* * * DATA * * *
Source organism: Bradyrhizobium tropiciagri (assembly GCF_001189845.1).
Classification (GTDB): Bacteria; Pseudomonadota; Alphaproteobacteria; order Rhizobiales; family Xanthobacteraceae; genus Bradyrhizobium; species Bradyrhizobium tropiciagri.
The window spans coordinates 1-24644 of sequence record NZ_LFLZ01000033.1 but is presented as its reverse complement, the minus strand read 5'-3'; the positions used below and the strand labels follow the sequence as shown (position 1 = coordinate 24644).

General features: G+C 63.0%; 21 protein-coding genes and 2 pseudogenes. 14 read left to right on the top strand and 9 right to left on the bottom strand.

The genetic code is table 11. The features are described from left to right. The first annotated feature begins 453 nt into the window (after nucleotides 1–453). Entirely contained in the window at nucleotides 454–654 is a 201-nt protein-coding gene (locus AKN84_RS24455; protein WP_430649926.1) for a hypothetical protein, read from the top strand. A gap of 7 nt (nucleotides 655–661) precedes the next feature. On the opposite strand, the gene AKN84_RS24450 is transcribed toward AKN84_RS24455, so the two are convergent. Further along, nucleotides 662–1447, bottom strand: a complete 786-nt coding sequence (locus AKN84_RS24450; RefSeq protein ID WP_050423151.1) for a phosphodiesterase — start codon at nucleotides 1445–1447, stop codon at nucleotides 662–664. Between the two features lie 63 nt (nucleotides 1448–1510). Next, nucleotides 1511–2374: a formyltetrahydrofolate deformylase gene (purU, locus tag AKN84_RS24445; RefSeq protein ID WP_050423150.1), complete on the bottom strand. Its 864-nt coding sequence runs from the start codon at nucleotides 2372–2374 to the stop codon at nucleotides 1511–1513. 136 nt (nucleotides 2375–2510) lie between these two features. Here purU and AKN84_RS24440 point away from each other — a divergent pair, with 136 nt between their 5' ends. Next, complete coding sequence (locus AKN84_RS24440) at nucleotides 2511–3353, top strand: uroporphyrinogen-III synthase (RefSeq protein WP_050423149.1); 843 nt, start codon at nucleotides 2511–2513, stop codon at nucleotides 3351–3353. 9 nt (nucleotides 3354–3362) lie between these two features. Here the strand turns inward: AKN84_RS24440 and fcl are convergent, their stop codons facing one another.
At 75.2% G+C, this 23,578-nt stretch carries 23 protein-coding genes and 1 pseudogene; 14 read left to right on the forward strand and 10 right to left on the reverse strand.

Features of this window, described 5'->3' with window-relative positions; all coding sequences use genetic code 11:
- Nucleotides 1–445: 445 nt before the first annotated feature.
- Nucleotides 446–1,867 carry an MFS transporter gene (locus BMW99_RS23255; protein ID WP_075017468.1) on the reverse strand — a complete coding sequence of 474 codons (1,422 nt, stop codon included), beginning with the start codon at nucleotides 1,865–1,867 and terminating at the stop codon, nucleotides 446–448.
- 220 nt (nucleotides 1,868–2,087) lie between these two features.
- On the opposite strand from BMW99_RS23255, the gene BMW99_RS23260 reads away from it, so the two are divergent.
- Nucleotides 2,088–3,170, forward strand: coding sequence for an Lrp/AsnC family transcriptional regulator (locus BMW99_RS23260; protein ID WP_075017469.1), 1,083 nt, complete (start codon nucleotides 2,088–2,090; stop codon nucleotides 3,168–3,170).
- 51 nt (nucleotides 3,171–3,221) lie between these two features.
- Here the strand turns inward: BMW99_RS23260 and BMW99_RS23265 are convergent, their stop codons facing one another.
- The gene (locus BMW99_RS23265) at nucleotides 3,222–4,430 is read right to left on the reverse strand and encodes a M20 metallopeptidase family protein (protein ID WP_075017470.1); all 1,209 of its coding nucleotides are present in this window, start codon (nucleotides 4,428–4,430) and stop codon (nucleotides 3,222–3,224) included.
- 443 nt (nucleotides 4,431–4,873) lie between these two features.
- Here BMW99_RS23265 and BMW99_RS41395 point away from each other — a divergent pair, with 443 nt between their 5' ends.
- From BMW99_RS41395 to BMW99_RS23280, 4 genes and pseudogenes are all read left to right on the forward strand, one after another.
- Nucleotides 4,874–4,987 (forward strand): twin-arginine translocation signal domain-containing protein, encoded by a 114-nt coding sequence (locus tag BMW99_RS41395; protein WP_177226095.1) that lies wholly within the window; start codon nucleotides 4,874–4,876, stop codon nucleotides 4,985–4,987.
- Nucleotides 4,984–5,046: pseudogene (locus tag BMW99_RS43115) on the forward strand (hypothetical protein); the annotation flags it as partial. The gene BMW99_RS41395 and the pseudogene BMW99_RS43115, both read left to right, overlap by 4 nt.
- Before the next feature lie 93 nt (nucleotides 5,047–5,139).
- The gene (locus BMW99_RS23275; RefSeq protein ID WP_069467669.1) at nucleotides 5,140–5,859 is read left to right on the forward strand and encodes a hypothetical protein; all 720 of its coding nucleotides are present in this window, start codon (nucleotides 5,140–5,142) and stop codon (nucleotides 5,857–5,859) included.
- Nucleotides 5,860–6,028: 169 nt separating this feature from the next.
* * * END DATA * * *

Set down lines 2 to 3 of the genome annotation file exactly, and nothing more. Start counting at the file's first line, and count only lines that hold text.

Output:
Classification (GTDB): Bacteria; Pseudomonadota; Alphaproteobacteria; order Rhizobiales; family Xanthobacteraceae; genus Bradyrhizobium; species Bradyrhizobium tropiciagri.
The window spans coordinates 1-24644 of sequence record NZ_LFLZ01000033.1 but is presented as its reverse complement, the minus strand read 5'-3'; the positions used below and the strand labels follow the sequence as shown (position 1 = coordinate 24644).